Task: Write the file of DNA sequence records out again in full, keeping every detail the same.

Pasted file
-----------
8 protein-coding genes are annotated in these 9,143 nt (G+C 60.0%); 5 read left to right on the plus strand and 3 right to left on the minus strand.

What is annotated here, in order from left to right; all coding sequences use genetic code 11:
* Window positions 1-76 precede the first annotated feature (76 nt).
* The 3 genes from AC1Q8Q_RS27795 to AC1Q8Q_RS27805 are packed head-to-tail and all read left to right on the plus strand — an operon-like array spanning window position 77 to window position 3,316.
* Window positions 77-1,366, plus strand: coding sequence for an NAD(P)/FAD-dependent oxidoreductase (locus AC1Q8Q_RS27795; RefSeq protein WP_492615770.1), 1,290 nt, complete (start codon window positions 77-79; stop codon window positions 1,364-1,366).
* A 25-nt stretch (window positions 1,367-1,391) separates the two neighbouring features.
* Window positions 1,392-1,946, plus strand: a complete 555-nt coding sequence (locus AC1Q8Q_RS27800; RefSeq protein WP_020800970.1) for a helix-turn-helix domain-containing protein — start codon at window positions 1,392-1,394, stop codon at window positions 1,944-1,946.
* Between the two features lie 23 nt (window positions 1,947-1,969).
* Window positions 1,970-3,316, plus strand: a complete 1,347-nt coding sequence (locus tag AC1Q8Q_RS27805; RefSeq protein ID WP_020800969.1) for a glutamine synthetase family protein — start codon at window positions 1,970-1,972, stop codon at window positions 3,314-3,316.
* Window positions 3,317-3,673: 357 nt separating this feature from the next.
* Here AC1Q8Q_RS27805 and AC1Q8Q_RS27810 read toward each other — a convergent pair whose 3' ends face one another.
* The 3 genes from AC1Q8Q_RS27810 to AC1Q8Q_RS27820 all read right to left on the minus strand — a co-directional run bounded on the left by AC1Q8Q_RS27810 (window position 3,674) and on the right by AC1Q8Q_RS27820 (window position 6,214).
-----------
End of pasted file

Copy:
8 protein-coding genes are annotated in these 9,143 nt (G+C 60.0%); 5 read left to right on the plus strand and 3 right to left on the minus strand.

What is annotated here, in order from left to right; all coding sequences use genetic code 11:
* Window positions 1-76 precede the first annotated feature (76 nt).
* The 3 genes from AC1Q8Q_RS27795 to AC1Q8Q_RS27805 are packed head-to-tail and all read left to right on the plus strand — an operon-like array spanning window position 77 to window position 3,316.
* Window positions 77-1,366, plus strand: coding sequence for an NAD(P)/FAD-dependent oxidoreductase (locus AC1Q8Q_RS27795; RefSeq protein WP_492615770.1), 1,290 nt, complete (start codon window positions 77-79; stop codon window positions 1,364-1,366).
* A 25-nt stretch (window positions 1,367-1,391) separates the two neighbouring features.
* Window positions 1,392-1,946, plus strand: a complete 555-nt coding sequence (locus AC1Q8Q_RS27800; RefSeq protein WP_020800970.1) for a helix-turn-helix domain-containing protein — start codon at window positions 1,392-1,394, stop codon at window positions 1,944-1,946.
* Between the two features lie 23 nt (window positions 1,947-1,969).
* Window positions 1,970-3,316, plus strand: a complete 1,347-nt coding sequence (locus tag AC1Q8Q_RS27805; RefSeq protein ID WP_020800969.1) for a glutamine synthetase family protein — start codon at window positions 1,970-1,972, stop codon at window positions 3,314-3,316.
* Window positions 3,317-3,673: 357 nt separating this feature from the next.
* Here AC1Q8Q_RS27805 and AC1Q8Q_RS27810 read toward each other — a convergent pair whose 3' ends face one another.
* The 3 genes from AC1Q8Q_RS27810 to AC1Q8Q_RS27820 all read right to left on the minus strand — a co-directional run bounded on the left by AC1Q8Q_RS27810 (window position 3,674) and on the right by AC1Q8Q_RS27820 (window position 6,214).